King's College London
Online Exhibitions
Imperial designs: technology and empire in the 19th century

Urban sewage disposal

Elevation, transverse section and plan of sewage works.Cheltenham sewage works.Henry Austin (1811/12-60), who married Letitia Mary (1816-93), the sister of Charles Dickens, helped the novelist in his reports on sanitary conditions in Household words in the early 1850s, and remained close to him. Austin had learned his craft from the railway engineer Robert Stephenson. After working with him on important railway projects, Austin became a distinguished sanitary engineer.

When a town had built an effective sewerage system, the problem of what to do with the sewage remained. At first, new sewerage systems dumped their product into rivers (notoriously causing the ‘Great Stink’ in London in 1858, among other episodes). This increased resistance to the very idea of sewerage systems: suspicions had already arisen because of their cost and other supposed health risks.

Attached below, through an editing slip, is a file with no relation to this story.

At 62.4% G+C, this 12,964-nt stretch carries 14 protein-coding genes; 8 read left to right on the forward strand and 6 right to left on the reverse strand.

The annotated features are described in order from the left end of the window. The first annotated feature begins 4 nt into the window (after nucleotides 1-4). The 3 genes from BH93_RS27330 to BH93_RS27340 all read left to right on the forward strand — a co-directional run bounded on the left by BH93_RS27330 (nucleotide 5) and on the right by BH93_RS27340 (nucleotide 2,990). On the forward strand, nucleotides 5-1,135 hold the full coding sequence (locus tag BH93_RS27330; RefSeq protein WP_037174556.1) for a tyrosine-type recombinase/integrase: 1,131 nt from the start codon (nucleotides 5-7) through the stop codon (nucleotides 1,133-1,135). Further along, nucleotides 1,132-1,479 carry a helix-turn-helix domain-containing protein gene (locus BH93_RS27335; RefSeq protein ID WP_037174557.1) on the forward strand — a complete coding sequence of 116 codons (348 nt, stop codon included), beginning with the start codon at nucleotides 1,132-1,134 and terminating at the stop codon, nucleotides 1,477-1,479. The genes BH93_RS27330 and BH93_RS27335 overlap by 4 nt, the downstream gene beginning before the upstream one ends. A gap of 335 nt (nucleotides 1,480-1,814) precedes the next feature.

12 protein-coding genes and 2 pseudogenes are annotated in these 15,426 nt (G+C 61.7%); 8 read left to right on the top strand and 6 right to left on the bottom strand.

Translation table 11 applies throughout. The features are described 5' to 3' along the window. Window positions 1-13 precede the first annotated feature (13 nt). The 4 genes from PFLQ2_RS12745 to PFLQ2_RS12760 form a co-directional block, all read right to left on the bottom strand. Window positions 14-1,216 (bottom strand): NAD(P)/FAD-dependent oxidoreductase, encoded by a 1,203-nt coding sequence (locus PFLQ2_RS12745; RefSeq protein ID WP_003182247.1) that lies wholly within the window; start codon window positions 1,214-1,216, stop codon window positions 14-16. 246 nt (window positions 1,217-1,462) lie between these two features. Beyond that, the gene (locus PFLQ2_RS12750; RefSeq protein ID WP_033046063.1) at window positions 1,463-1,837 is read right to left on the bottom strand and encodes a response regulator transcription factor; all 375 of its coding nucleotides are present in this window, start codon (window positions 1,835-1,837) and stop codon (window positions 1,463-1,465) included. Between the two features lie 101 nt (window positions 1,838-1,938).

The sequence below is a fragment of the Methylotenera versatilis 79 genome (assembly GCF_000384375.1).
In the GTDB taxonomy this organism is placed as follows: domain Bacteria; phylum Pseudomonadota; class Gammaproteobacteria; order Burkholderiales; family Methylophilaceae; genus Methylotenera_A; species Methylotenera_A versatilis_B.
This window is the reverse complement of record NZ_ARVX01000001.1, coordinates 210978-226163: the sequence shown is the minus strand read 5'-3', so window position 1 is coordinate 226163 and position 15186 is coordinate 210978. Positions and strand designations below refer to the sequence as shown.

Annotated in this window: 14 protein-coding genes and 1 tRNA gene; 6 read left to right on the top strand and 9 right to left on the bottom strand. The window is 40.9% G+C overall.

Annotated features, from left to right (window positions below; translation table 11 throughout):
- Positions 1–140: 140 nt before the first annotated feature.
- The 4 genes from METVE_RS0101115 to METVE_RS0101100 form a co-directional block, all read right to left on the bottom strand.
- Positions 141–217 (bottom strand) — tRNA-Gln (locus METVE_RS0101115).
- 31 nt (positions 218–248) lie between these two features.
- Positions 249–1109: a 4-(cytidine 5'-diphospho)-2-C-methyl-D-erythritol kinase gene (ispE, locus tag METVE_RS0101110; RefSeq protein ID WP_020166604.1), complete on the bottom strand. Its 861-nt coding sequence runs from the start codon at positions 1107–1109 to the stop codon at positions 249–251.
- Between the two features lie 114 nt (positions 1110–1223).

These two books (Report on the means of deodorizing and utilizing the sewage of towns and Minutes of information collected on the practical application of sewer water and town manures to agricultural production) demonstrate Austin’s far-sighted advocacy of sewage treatment schemes which until the 1880s were rare, thanks to ratepayer resistance.

Wood engraving of farm depicting a man in the middleground laying out short pipes.Mode of distributing liquid manure by short iron pipes at Mr Robert Harvery's farm, Glasgow, 1 acre per day.One of the earliest, at Leyton, was operated along much the same lines as the Cheltenham sewage works (top right). The sewage was mixed with sulphurous powder and stirred, then flowed into precipitation tanks and mingled with milk of lime.

The lime helped to contract the solid particles in suspension and draw them to the bottom of the tank in the form of sludge. After the sludge had settled, the water was drawn off into the river Lea. The sludge was then pressed into ‘cakes’ and spread over nearby fields.

The illustration (left) depicting ‘muckspreading’ details one example of the irrigation of farmland by liquid manure. The process was expensive, the nutrient content low, and large areas of land were required. Many sewage farms had been converted to treatment works by the end of the century.

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